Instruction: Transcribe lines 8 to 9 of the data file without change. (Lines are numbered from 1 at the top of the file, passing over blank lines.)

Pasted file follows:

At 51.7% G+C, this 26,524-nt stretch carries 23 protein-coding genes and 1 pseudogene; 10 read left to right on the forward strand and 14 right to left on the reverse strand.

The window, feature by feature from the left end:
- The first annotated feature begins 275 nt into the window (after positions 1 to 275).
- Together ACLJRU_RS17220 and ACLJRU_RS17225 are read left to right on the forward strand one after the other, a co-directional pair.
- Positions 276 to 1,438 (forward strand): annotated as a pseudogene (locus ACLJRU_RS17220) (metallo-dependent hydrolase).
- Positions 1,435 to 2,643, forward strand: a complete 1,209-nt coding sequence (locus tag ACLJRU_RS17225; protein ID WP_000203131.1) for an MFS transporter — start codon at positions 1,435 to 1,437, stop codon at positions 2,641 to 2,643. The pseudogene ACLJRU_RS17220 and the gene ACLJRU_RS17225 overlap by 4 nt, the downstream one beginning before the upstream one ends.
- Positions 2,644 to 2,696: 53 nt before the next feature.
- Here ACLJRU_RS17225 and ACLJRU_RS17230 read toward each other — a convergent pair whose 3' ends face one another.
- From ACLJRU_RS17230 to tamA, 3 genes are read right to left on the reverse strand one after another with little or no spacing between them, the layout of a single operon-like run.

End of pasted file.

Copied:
- Here ACLJRU_RS17225 and ACLJRU_RS17230 read toward each other — a convergent pair whose 3' ends face one another.
- From ACLJRU_RS17230 to tamA, 3 genes are read right to left on the reverse strand one after another with little or no spacing between them, the layout of a single operon-like run.